A Weekend Worth Celebrating

This weekend was worthy of celebration for many reasons to include the birth of the U.S Army, Flag Day, the graduation at West Point and our 45th U.S. President who chose to celebrate with the cadets.

U.S. President Donald J. Trump enjoyed his 74th birthday over the weekend by presenting a commencement speech at the graduation ceremony at West Point in New York where 1,107 cadets assembled on the parade field known as ‘the Plain’.

The commencement ceremony on the Plain marks the second time it was ever held there, the other being in 1944.

After the size of the corps doubled in the 1960s, the commencement ceremony was held every year at Michie Stadium except in 1977; before being held at Michie Stadium, smaller ceremonies were held at Gillis Fieldhouse and Trophy Point.

For the first time, family and friends were not in attendance due concerns over the pandemic, however the ceremony was broadcast live for them to watch.

President Trump noted that the graduating cadets come from every state, race, religion and ethnicity, bringing them together as one:

“When you entered these grounds, you became one part of one team, one family, proudly serving one great American nation. You became brothers and sisters pledging allegiance to the same timeless principles, joined together in a common mission, to protect our country, to defend our people and to carry on the traditions of freedom, equality and liberty that so many gave their lives to secure.”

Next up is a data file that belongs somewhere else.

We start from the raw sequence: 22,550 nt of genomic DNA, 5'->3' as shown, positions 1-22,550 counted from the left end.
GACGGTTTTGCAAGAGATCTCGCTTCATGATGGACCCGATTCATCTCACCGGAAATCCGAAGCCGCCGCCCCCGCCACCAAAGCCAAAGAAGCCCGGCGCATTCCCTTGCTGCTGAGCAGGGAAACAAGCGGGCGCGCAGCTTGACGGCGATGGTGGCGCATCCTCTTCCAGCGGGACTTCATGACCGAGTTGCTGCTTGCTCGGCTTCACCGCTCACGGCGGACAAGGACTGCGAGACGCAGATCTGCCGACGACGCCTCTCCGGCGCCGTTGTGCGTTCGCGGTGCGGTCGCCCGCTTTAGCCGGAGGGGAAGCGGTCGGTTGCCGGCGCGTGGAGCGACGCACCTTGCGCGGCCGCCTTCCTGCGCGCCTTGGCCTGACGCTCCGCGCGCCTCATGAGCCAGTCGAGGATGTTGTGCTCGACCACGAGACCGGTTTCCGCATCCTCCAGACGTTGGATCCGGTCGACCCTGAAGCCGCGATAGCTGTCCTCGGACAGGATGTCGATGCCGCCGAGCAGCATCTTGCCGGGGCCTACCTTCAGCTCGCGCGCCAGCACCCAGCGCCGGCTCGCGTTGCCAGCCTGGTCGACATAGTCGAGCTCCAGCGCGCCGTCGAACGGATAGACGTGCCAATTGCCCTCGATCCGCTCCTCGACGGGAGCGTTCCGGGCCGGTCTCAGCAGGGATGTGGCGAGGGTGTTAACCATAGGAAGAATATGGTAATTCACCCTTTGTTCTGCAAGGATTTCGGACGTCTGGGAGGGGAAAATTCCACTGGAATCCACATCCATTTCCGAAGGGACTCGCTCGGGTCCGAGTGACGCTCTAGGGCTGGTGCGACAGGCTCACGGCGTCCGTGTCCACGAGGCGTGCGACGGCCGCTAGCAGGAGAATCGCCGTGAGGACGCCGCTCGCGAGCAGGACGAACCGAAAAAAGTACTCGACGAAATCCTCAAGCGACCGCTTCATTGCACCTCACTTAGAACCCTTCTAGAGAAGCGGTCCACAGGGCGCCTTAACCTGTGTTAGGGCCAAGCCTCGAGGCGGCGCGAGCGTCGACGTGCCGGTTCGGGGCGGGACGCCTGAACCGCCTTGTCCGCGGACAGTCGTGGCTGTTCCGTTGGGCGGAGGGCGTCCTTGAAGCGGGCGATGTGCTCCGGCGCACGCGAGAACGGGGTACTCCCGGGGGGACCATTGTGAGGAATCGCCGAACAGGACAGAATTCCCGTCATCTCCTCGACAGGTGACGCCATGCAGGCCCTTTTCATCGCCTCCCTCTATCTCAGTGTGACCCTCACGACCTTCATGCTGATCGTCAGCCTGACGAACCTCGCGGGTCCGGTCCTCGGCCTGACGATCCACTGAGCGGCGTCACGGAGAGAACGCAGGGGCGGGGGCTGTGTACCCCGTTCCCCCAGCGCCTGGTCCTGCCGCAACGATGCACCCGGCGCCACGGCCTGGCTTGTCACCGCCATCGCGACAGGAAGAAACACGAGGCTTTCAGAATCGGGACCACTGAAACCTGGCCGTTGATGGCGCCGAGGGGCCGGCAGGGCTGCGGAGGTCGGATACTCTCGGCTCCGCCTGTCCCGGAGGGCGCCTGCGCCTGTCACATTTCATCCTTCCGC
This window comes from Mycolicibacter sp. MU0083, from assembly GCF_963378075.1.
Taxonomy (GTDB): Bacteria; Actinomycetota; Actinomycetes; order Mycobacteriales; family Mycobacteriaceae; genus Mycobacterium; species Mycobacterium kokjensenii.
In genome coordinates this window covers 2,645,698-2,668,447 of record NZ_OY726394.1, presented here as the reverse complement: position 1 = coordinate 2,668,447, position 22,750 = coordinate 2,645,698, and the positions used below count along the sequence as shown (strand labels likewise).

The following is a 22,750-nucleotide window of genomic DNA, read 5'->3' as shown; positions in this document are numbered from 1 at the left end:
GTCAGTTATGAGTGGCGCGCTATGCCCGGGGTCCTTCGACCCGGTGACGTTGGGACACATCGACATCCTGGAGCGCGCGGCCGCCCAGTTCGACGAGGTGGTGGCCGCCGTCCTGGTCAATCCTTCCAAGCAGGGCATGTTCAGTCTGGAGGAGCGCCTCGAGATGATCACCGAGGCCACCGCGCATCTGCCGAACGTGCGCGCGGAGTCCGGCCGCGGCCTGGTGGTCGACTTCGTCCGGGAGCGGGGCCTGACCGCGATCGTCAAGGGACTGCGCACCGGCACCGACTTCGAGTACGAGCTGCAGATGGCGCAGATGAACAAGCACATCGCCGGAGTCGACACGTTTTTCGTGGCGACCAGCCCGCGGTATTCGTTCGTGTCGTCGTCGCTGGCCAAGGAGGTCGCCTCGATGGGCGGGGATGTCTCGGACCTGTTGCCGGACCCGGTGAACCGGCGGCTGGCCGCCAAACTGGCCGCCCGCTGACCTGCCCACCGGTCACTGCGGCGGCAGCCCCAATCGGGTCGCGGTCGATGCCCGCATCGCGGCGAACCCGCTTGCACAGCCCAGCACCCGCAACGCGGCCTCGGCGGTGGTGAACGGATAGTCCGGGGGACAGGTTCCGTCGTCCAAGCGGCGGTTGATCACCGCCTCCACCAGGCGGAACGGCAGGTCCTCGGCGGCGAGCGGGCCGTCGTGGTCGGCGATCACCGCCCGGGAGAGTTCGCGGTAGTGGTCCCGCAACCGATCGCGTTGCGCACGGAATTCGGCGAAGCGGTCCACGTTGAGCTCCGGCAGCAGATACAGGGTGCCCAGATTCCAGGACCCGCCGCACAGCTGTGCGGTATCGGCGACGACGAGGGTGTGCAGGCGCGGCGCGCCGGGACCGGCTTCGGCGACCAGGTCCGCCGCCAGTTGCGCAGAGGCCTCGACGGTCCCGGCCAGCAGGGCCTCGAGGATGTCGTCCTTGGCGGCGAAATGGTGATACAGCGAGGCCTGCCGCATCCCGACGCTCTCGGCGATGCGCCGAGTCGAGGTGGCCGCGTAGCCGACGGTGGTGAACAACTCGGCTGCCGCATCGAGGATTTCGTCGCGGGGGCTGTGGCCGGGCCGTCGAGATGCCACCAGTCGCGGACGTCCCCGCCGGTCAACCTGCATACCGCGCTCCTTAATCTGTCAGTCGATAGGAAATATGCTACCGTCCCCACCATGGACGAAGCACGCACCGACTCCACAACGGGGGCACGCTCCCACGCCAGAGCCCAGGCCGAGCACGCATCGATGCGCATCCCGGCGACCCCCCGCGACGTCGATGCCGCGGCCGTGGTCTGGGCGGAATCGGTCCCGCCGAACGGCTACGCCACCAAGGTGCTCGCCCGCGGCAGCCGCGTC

The U.S. Military Academy at West Point held its graduation and commissioning ceremony for the Class of 2020 on The Plain in West Point, New York, June 13, 2020. This year, 1,113 cadets graduated. Among them were 12 international cadets. The class includes 229 women, 132 African-Americans, 103 Asian/Pacific Islanders, 102 Hispanics and 10 Native Americans. There are 143 members who attended the U.S. Military Academy Preparatory School (125 men and 18 women). There are 59 class members who are prior service, eight of those are combat veterans. In attendance were commencement speaker President Donald J. Trump, Secretary of the Army Ryan D. McCarthy and Chief of Staff of the Army Gen. James C. McConville.

This statement of unification and hope comes amid tumultuous and orchestrated mainstream media coverage of his handling of the racial divide across the country.

President Trump, born June 14, 1946 in Queens, a borough of New York City is the first U.S. President has never served in the U.S. military, however, he does have a strong affection for our soldiers and sailors likely due to his attendance at the New York Military Academy where he learned strong leadership skills, team building and work ethic.

He received a bachelor’s degree in economics from the Wharton School then took charge of his family’s real-estate business in 1971 and built an empire and a few side businesses and celebrity status to amass an estimated $2.1 billion in wealth prior to running for the nations 45 President in 2016.

On the same day Trump celebrated his birthday, the U.S. Army celebrated its 245th as well.

On June 14, 1775, the Continental Army was formed by the Second Continental Congress to fight the Revolutionary War. George Washington was the Army’s first commander in the war against Great Britain which won America its independence from the motherland.

After the Revolutionary War, the Congress of the Confederation created the United States Army on 3 June 1784 to replace the disbanded Continental Army. The United States Army considers itself descended from the Continental Army, and considers its institutional inception to be the origin of that armed force in 1775.